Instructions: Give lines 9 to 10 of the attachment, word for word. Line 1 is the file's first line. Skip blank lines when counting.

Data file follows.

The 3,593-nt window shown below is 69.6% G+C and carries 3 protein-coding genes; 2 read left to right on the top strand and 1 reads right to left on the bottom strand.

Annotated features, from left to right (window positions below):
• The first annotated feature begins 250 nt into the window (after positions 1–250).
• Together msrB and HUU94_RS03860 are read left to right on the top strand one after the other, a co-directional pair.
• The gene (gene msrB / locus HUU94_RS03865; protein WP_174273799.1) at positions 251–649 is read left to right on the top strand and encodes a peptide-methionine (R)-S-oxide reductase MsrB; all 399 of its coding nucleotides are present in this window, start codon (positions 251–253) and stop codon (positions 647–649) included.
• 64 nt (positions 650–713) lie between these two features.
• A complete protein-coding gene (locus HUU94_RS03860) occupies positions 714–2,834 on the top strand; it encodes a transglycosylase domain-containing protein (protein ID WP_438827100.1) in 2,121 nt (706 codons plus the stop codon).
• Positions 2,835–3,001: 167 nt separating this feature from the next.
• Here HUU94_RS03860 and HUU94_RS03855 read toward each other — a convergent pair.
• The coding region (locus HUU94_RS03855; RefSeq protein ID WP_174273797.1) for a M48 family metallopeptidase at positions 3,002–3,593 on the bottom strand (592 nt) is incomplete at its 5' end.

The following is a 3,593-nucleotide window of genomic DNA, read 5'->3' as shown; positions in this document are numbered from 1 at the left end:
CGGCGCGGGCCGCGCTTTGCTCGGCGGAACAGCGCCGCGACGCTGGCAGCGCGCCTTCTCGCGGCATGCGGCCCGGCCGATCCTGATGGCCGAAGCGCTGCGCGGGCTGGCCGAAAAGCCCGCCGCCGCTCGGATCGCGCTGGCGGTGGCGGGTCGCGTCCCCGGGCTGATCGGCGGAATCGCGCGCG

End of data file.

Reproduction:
• Here HUU94_RS03860 and HUU94_RS03855 read toward each other — a convergent pair.
• The coding region (locus HUU94_RS03855; RefSeq protein ID WP_174273797.1) for a M48 family metallopeptidase at positions 3,002–3,593 on the bottom strand (592 nt) is incomplete at its 5' end.